Saturday, November 22, 2008

Watching U.S.'s Growing Insanity

(WSJ) Michael Lewis is probably best known on Wall Street for "Liar's Poker," his first-person account of trading bonds at Salomon Brothers during the 1980s. He also is the author of one of the most influential baseball books in many years, "Moneyball," a tale of how statistical analysis enabled the Oakland Athletics to compete successfully despite a modest payroll.

[Michael Lewis] W. W. Norton & Company

Michael Lewis

Now Mr. Lewis, 48 years old, has taken a turn at editing. The result, "Panic: The Story of Modern Financial Insanity," examines five recent downturns, starting with the crash of 1987 and ending with today's economic crisis.

The timing appears particularly apt because the global economy continues to dominate headlines. Of course, if bookstore sales collapse this holiday season, "Panic" may end up as one more victim of the crisis it partially chronicles. In addition to including some of his own published work, Mr. Lewis picked articles from some of the country's leading financial journalists, including some at this newspaper.

Mr. Lewis, who lives in Berkeley, Calif., is now at work on a Wall Street nonfiction book. Here are excerpts from a recent phone interview:

The Wall Street Journal: What prompted this book?

Michael Lewis: A pal of mine, Dave Eggers (author of "A Heartbreaking Work of Staggering Genius"), came to lunch and asked if I'd put together an anthology for him, with the author's proceeds going to charity. This was in February 2007. I said that I was intrigued by the series of recent cataclysmic financial panics, starting in 1987, that seemed not to have any significant consequences. None of them ended capitalism as we knew it. The last piece in the book was written earlier this year during the subprime collapse.

WSJ: But doesn't the current crisis spoil your original thesis that there were no serious consequences to those earlier collapses?

Mr. Lewis: Yes. I was wrong. I'd become inured to these panics and originally thought we were simply undergoing another one. What I didn't know was how big the problem was. That's the difference. The sums squandered are so outsized compared to anything that's happened before. But it's not inappropriate to have this crisis in the same book. This is an era that began in the early 1980s and ends now.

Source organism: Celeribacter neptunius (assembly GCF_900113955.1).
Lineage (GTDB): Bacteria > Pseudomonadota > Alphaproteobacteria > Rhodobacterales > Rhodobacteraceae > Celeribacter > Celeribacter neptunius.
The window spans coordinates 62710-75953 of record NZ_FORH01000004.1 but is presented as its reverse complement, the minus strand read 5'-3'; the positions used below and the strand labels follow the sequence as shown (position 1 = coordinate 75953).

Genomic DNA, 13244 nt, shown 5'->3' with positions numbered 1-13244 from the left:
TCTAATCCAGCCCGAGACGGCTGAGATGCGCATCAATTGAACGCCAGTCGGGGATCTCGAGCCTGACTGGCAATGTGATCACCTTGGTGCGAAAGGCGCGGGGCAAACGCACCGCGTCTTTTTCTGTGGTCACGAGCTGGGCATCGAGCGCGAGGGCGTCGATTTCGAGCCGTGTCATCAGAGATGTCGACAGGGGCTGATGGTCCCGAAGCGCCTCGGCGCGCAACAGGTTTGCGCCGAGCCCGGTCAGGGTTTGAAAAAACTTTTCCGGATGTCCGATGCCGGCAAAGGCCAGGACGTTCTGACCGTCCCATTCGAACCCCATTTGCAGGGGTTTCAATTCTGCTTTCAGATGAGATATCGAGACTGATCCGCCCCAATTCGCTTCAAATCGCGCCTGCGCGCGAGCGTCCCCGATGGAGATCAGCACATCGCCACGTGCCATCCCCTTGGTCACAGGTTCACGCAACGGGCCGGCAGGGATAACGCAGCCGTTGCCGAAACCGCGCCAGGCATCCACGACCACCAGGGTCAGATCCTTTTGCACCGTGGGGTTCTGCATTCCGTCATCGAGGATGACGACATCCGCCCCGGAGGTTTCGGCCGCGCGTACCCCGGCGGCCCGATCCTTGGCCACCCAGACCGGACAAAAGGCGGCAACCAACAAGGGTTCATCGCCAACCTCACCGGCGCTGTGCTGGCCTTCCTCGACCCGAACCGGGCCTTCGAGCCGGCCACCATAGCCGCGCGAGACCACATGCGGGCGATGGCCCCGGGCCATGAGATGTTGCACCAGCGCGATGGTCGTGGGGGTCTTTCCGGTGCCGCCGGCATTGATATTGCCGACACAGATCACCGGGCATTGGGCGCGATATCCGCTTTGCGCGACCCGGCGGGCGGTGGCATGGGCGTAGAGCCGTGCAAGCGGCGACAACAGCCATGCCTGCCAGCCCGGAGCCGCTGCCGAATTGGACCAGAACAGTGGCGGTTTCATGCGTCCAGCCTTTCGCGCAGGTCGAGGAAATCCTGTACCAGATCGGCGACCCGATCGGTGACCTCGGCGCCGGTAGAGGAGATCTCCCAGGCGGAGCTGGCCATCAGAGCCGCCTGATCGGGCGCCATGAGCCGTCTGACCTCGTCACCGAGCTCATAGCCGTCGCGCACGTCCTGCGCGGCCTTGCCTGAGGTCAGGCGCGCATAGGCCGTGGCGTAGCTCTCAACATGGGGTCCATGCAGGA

WSJ: Somebody once said they enjoyed reading the sports pages because they chronicled the day's achievements. Any concerns that this book is basically an extended obituary?

Mr. Lewis: Well, there are some great journalistic triumphs here, some amazing writing. Look at Roger Lowenstein's piece about ratings agencies. And some of the real-time Q&As are priceless. Jim Cramer on page 238 tells a Fortune reporter after the Internet bust that he'd decided to give up material things forever.

WSJ: What was the biggest surprise?

Mr. Lewis: How little there was worth reprinting. I had six interns digging up all kinds of stuff, and I looked at 20 times the amount of material that appeared in the book. I assumed there would be lots of stories predicting each panic before the panics actually struck. But there was very little. Afterwards you'd have a flurry of literary activity, and then everybody was on to the next thing. Still, there was a common thread: You were watching America's growing financial insanity.

WSJ: How did you try to frame this book?

Mr. Lewis: I wanted to first re-create something of the feelings in the air. If someone was anticipating the bad times, I tried to get that in. Or if people had a sense of euphoria before a panic, I tried to show that, too. I wanted readers to see how culture digested specific events, how blame was distributed and understood, and how people came to terms with it so that they could move on.

WSJ: Early on, you note that Main Street is just as culpable for the current economic crisis as Wall Street. Did you look for a piece that discussed all the borrowers who asked for loans they knew they would never be able to repay?

Mr. Lewis: A compelling one never landed on my desk. This event required the complicity of the entire society, and then, when it was over, everybody blamed Wall Street. The housing bubble was similar. There was a total collapse of personal financial responsibility by the typical home buyer. He then had to be indulged by the system at large. But Main Street was an accomplice.

WSJ: What happened to the Wall Street conceit that financial risk could be reduced by spreading it out among many?

Mr. Lewis: It got turned on its head. By spreading it out, it infected everybody. Also, nobody believed that anyone would be so insane as to buy so much that, if it all went bad, they'd go down, too. But they did. It shocked me to find out the extent to which people exposed themselves to so much risk.

WSJ: One thing this book makes clear is that investors never seem to lose hope. When does the market bounce back, and what will be the next quick-buck scheme that we have to watch for?

Mr. Lewis: We have entered a period of risk aversion unlike anything we've seen in our lifetime. Investors will be too wary for a while. You'll read stories about people who got rich betting against subprime mortgages and then about people who combed through the wreckage and found bargains. The next rich wave will be those who figure out where the value is. As for the average American investor, he'll be a deer in the headlights for years. It will be a while until greed gets comfortable again.

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